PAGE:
Those "bee blocks," chunks of wood with holes of varying diameters drilled into them, are all the rage now for attracting solitary native bees like leafcutter bees and mason bees. They do work, no matter where you live, and I have proof. Ok, so the first occupant in our newly-hung bee block is actually a wasp, but that is also a good thing, and I'll explain why.
A bee block need not be as fancy as the one shown here. There are some standards you should adhere to, though, and a thorough explanation is found here. Solitary bees come in a variety of sizes, so having a good selection of various diameter holes is helpful.
Why am I excited that a solitary wasp is using our block? Wasps are "flower visitors" that go to flowers strictly for nectar to fuel their activities (think gas station, not grocery store), but they do a fair bit of pollinating in the process. The biggest benefit of wasps, though, is that they are parasitoids of insects we consider pests.
The scenario for the mason wasp using our nest box, Euodynerus foraminatus, goes like this: The female wasp catches and paralyzes a caterpillar, and flies it back to the nest hole where she stashes the victim, and usually several more, as a larder of food for a single larva offspring. She lays an egg on the first or last victim, and then erects a mud partition. She repeats the steps, such that one of those holes you drilled might end up filled with several cells, each holding numerous caterpillars that won't be eating your garden plants. The preferred prey of E. foraminatus are larvae of moths in the families Oecophoridae, Tortricidae, Gelechiidae, Pyralidae, Crambidae (subfamily Pyraustinae). All of these include some notorious pests, as well as caterpillars that conceal themselves in rolled or tied leaves that other wasps won't go to the trouble of extracting.
We know at least one nest tunnel is complete because it has been plugged with mud. You can identify the different types of bees and wasps using a "bee condo" by the kinds of closures they make. Some megachilids (mason and leafcutter bees) will make the final closure with a plug of chewed-up leaves. Other bees will plug a nest hole with plant resins.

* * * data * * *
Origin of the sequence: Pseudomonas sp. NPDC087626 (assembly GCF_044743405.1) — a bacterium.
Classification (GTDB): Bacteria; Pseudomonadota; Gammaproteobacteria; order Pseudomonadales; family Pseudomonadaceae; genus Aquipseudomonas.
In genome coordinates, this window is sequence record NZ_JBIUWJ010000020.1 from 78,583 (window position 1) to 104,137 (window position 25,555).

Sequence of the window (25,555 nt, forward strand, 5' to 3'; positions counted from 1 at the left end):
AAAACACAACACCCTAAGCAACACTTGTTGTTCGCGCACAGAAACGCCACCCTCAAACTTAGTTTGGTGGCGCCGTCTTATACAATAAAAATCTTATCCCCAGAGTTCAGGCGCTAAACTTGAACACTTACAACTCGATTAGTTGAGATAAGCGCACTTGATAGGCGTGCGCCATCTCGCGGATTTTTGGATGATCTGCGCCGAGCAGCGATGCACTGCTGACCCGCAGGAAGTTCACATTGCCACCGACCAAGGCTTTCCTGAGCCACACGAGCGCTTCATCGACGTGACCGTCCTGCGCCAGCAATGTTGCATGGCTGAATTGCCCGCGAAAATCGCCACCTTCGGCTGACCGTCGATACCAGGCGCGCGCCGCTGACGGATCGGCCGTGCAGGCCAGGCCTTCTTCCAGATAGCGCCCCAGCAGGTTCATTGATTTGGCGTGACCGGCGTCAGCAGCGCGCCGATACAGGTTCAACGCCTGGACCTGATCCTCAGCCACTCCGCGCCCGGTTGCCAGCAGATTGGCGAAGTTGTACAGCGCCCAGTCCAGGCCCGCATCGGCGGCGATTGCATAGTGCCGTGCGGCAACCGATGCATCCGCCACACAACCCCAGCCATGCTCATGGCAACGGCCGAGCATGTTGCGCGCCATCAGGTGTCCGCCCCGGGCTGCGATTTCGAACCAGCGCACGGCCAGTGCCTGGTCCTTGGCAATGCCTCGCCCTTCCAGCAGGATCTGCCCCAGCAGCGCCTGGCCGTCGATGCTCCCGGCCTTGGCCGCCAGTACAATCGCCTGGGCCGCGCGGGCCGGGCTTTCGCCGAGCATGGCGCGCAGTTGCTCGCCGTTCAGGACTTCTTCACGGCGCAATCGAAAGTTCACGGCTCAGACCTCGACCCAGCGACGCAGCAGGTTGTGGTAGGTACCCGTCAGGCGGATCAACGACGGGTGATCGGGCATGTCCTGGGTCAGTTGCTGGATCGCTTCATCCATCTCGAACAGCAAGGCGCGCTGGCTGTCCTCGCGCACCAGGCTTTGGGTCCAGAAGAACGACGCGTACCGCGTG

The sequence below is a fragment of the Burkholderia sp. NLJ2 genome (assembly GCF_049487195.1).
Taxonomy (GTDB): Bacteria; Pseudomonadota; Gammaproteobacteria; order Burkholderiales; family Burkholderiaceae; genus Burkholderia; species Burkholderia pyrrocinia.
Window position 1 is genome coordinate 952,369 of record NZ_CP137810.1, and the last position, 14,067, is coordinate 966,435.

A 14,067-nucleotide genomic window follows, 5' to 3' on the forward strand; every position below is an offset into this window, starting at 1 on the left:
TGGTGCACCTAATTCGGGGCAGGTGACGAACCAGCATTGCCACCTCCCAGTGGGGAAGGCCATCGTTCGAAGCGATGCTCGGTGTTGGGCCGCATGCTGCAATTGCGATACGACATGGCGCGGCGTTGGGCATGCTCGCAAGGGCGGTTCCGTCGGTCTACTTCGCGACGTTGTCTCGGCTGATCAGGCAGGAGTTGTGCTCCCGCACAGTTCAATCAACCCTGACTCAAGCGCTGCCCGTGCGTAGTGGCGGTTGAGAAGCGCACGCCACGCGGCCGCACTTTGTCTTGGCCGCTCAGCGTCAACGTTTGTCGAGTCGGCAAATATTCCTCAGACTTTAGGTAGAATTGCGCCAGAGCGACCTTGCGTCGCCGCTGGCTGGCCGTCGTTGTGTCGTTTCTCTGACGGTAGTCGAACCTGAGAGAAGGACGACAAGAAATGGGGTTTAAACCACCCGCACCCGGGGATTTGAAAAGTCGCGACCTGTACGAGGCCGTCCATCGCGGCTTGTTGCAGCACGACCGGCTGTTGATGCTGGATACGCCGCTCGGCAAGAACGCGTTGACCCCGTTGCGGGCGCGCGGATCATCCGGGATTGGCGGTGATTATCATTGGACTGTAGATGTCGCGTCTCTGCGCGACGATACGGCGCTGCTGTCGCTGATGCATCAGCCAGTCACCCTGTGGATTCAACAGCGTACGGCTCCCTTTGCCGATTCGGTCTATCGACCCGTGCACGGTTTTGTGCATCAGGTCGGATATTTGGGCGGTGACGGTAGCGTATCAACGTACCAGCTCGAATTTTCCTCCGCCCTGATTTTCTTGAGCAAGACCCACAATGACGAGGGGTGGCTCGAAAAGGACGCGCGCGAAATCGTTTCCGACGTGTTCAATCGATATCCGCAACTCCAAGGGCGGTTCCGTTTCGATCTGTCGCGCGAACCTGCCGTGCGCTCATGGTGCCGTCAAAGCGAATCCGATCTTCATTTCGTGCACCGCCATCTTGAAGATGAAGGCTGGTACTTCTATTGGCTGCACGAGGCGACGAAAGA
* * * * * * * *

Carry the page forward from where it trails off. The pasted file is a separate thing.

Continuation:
Besides the comings and goings of the bee block inhabitants, you can get some other kinds of drama. While watching the bee block for signs of activity last Friday, I noticed a crab spider hanging out under the "eave" on our bee block. Sure enough, when the wasp approached the spider reacted, hanging of the roof and opening its "arms" in a potentially lethal embrace. The wasp ignored or never noticed the threat, but I ushered the spider to another part of our yard anyway.
You may think that there is no way one of these boxes would work in your yard. The above image is of our yard, behind our townhouse unit. Look at it! It is literally like ten-by-twelve feet. Surely, if we can make this work, so can you. It takes virtually nothing to put one up, and it offers both critical bee real estate for the insects, and hours of entertainment for you and your family. Since solitary bees and wasps do not have vast quantities of offspring and honey stores to defend, they are not going to sting you. Besides, they are too busy working.
Back to that mason wasp for a second. Euodynerus foraminatus is a very widespread species, found coast to coast in the United States, plus all Canadian provinces, and down into Mexico, too. There is a very good chance you could attract one to your own bee block.
Sources: Buck, M., Marshall, S.A. and Cheung D.K.B. 2008. "Identification Atlas of the Vespidae (Hymenoptera, Aculeata) of the northeastern Nearctic region," Canadian Journal of Arthropod Identification No. 5: 492 pp. (PDF version).
Stone, H.B. 2014. "Insects of the Week: Eumenids and Chrysidids," The Bees' Needs Blog.